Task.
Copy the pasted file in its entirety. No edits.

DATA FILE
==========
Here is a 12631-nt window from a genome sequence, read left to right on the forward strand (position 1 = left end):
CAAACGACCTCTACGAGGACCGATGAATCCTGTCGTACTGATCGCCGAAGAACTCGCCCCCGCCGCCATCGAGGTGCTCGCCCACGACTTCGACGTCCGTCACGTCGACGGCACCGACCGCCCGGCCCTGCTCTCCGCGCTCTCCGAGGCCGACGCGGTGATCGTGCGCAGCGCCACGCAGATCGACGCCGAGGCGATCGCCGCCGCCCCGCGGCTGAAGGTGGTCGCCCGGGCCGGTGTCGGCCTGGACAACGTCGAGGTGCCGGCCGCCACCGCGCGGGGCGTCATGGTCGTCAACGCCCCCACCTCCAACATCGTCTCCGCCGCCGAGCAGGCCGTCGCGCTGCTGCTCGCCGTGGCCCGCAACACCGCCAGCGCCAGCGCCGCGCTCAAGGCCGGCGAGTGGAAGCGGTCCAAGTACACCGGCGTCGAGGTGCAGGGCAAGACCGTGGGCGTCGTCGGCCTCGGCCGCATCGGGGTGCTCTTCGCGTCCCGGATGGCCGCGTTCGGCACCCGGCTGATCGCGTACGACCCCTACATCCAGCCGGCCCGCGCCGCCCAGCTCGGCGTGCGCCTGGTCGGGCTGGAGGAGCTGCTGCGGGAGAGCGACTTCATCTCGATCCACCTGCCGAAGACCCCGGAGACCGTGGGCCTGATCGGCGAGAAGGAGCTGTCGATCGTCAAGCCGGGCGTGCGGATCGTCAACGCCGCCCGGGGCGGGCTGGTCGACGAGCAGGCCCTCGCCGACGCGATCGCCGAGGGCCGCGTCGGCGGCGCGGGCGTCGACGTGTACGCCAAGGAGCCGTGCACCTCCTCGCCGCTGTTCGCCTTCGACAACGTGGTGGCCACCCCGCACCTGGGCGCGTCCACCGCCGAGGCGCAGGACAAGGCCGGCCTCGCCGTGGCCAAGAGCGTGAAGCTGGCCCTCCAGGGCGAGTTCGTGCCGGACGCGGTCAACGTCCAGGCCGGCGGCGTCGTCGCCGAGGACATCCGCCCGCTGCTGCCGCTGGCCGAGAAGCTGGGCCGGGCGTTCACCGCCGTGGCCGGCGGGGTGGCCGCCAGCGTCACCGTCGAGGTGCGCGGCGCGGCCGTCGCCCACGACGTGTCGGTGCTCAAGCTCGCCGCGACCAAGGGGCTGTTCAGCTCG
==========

Here is a 12631-nt window from a genome sequence, read left to right on the forward strand (position 1 = left end):
CAAACGACCTCTACGAGGACCGATGAATCCTGTCGTACTGATCGCCGAAGAACTCGCCCCCGCCGCCATCGAGGTGCTCGCCCACGACTTCGACGTCCGTCACGTCGACGGCACCGACCGCCCGGCCCTGCTCTCCGCGCTCTCCGAGGCCGACGCGGTGATCGTGCGCAGCGCCACGCAGATCGACGCCGAGGCGATCGCCGCCGCCCCGCGGCTGAAGGTGGTCGCCCGGGCCGGTGTCGGCCTGGACAACGTCGAGGTGCCGGCCGCCACCGCGCGGGGCGTCATGGTCGTCAACGCCCCCACCTCCAACATCGTCTCCGCCGCCGAGCAGGCCGTCGCGCTGCTGCTCGCCGTGGCCCGCAACACCGCCAGCGCCAGCGCCGCGCTCAAGGCCGGCGAGTGGAAGCGGTCCAAGTACACCGGCGTCGAGGTGCAGGGCAAGACCGTGGGCGTCGTCGGCCTCGGCCGCATCGGGGTGCTCTTCGCGTCCCGGATGGCCGCGTTCGGCACCCGGCTGATCGCGTACGACCCCTACATCCAGCCGGCCCGCGCCGCCCAGCTCGGCGTGCGCCTGGTCGGGCTGGAGGAGCTGCTGCGGGAGAGCGACTTCATCTCGATCCACCTGCCGAAGACCCCGGAGACCGTGGGCCTGATCGGCGAGAAGGAGCTGTCGATCGTCAAGCCGGGCGTGCGGATCGTCAACGCCGCCCGGGGCGGGCTGGTCGACGAGCAGGCCCTCGCCGACGCGATCGCCGAGGGCCGCGTCGGCGGCGCGGGCGTCGACGTGTACGCCAAGGAGCCGTGCACCTCCTCGCCGCTGTTCGCCTTCGACAACGTGGTGGCCACCCCGCACCTGGGCGCGTCCACCGCCGAGGCGCAGGACAAGGCCGGCCTCGCCGTGGCCAAGAGCGTGAAGCTGGCCCTCCAGGGCGAGTTCGTGCCGGACGCGGTCAACGTCCAGGCCGGCGGCGTCGTCGCCGAGGACATCCGCCCGCTGCTGCCGCTGGCCGAGAAGCTGGGCCGGGCGTTCACCGCCGTGGCCGGCGGGGTGGCCGCCAGCGTCACCGTCGAGGTGCGCGGCGCGGCCGTCGCCCACGACGTGTCGGTGCTCAAGCTCGCCGCGACCAAGGGGCTGTTCAGCTCG